“I think all three universities have needs, and need to be treated fairly,” she said. Traditionally, the state’s two largest universities — ASU and the University of Arizona — have received nearly equal funding. Burns wondered if that tradition would be jeopardized by giving ASU the money all at once or in large portions over the next three years.
Likewise, Greg Fahey, the assistant vice president of government relations at UA, was concerned there would be nothing left if ASU got everything it wanted this year.
“I’m not against ASU getting what they can, but I hope this doesn’t cut into what’s available elsewhere,” he said.
Recent enrollment growth at ASU Polytechnic underscores the need to act quickly on the expansion, university leaders said.
The Polytechnic campus has seen annual enrollment growth of 20 percent to 25 percent since the first classes were held there in the fall of 1996, said Polytechnic provost Gerald Jakubowski. Enrollment has grown to 5,200 students in the spring semester from fewer than 1,000 students a decade ago.
He said the campus needs more room or it will simply have to limit the number of new students who can attend classes there. The university expects the campus to serve 15,000 students by 2020.
“This campus has grown by leaps and bounds,” Jakubowski said. “At the present time, we are completely out of space.”
Jakubowski said he’s confident lawmakers will find a way this year to pay for the expansion. “If it doesn’t come from the state, it won’t come from any other source,” he said.
Even if East Valley Republicans are successful at getting money into the budget, they could soon find another political hurdle — Gov. Janet Napolitano. Napolitano, a Democrat, did not include money to pay for the Mesa campus in her executive budget proposal released in January.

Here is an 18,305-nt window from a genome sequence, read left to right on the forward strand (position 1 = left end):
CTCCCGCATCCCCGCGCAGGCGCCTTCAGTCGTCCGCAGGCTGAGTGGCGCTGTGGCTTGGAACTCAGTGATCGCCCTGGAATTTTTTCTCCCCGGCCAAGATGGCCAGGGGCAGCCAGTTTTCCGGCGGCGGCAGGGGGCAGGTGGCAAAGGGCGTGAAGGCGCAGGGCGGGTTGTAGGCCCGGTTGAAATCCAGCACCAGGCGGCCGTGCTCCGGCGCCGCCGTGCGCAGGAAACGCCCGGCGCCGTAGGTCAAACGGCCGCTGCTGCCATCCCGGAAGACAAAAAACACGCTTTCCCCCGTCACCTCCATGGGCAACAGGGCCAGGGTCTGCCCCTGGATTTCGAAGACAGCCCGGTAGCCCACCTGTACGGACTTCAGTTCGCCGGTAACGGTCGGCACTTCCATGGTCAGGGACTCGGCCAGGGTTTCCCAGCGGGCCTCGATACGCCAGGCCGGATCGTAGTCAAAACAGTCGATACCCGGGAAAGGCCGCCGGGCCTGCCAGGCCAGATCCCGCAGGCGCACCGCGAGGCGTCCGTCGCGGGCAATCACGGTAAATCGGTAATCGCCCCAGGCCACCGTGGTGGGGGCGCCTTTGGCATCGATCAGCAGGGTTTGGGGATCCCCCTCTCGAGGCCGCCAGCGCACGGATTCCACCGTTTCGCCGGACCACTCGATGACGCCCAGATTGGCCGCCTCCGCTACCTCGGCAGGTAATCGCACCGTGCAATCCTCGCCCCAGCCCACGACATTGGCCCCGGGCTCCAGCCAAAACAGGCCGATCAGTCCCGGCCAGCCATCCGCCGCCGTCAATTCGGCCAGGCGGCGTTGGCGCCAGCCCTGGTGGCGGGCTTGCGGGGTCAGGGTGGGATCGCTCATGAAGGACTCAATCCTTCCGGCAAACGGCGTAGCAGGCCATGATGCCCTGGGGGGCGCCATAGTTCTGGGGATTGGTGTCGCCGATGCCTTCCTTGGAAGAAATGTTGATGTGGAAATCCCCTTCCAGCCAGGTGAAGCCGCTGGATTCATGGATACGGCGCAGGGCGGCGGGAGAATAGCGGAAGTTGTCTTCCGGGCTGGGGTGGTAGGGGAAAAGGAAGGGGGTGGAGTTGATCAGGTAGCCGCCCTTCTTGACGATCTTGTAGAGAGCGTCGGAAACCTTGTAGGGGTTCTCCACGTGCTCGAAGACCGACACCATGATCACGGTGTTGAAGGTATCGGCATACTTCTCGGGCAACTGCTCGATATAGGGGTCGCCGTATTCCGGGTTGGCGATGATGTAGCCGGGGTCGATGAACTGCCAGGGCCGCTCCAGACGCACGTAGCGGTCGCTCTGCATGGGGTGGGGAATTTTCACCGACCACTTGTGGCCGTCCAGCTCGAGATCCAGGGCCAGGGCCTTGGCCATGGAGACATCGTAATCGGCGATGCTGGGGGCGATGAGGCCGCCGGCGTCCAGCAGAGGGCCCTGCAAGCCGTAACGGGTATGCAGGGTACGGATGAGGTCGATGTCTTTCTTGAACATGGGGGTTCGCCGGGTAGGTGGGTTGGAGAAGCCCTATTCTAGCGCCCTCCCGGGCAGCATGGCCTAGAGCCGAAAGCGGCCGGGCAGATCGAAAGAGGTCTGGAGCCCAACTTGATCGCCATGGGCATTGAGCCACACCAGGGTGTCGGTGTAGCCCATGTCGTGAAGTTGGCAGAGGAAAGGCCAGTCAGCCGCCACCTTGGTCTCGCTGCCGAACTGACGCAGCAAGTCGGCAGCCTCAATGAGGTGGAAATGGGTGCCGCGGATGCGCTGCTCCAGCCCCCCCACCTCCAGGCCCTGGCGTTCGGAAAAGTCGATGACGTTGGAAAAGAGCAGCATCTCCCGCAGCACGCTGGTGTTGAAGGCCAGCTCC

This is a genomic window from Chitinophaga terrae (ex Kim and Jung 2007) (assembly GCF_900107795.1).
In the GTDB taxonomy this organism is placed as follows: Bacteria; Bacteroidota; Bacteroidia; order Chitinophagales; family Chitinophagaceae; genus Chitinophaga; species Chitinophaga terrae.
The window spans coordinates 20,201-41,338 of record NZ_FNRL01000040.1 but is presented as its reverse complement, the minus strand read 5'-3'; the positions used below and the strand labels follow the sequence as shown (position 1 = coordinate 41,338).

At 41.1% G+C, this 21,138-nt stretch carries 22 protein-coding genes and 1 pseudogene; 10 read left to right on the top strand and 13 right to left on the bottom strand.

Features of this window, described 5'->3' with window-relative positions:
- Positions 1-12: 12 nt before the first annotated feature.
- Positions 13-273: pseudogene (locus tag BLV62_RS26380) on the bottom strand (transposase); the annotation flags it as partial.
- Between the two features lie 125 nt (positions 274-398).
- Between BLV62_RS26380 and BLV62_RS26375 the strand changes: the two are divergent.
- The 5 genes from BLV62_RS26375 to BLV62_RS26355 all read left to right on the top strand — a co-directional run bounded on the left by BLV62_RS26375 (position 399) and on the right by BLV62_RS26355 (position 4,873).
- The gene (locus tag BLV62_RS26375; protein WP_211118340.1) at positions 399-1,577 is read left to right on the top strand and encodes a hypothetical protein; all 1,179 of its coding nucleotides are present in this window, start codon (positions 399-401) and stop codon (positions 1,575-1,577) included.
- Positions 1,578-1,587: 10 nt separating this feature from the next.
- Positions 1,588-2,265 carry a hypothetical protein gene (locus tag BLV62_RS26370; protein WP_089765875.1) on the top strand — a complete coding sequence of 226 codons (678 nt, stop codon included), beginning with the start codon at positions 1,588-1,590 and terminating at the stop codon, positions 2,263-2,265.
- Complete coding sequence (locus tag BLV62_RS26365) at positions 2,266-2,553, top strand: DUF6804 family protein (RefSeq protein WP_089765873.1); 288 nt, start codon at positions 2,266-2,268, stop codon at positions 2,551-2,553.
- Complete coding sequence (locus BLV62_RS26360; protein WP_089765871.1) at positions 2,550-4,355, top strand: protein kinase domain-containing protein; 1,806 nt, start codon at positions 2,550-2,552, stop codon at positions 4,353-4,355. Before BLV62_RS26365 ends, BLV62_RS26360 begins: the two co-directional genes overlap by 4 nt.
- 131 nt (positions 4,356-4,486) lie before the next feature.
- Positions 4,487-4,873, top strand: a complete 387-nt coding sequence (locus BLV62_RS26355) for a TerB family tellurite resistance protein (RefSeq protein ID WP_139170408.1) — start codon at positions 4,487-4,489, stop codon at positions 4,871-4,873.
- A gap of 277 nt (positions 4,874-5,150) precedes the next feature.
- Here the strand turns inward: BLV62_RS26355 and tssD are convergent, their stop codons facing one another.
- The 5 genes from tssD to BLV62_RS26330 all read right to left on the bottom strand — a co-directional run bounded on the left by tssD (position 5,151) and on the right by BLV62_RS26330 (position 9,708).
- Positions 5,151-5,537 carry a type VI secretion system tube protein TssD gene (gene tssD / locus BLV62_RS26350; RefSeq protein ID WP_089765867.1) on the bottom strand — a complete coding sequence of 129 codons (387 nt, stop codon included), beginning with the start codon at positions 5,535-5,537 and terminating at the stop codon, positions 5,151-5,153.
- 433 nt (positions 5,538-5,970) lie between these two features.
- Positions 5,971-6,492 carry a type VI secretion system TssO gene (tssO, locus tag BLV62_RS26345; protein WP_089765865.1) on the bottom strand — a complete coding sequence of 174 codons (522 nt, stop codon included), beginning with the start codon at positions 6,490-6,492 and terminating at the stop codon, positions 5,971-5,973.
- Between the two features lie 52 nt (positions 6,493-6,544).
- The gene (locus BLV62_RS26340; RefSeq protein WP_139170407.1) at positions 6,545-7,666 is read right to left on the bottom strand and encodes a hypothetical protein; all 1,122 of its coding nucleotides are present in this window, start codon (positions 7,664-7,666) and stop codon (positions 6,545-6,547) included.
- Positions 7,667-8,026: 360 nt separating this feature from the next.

“The Polytechnic campus wasn’t in ASU’s original proposal. It came late in the game,” said Jeanine L’Ecuyer, a spokeswoman for the governor. “It’s not ruled out, but $100 million in cash has to be weighed against other issues.”
For the governor, those issues include funding for programs such as voluntary fullday kindergarten, pay raises for teachers and tax incentives for small businesses that offer health insurance to their employees.
It’s unknown how the Polytechnic campus will play out in the larger budget negotiations that have been ongoing between the governor and the GOP-controlled Legislature. Differences remain between the governor and GOP leadership over how to dedicate funds from a projected budget surplus for next year.
The two sides have sparred over a number of large issues facing the state this year. The governor has already vetoed 28 bills that have come across her desk. Last year, the governor rejected 58 bills — a state record.
Likewise, budget talks between the governor and Republican leadership have moved slowly as the two sides have been unable to find a compromise on their proposed tax cut and illegal immigration packages.
Late Thursday, the governor told Republicans that she would not agree to a budget that didn’t include a comprehensive immigration proposal.
Regarding taxes, the governor has said there’s no way she’ll agree to the Republican proposal which calls for an $800 million permanent tax cut to be phased in over three years. Napolitano has asked for $100 million in targeted tax cuts, which include credits for small businesses that provide health insurance for their workers.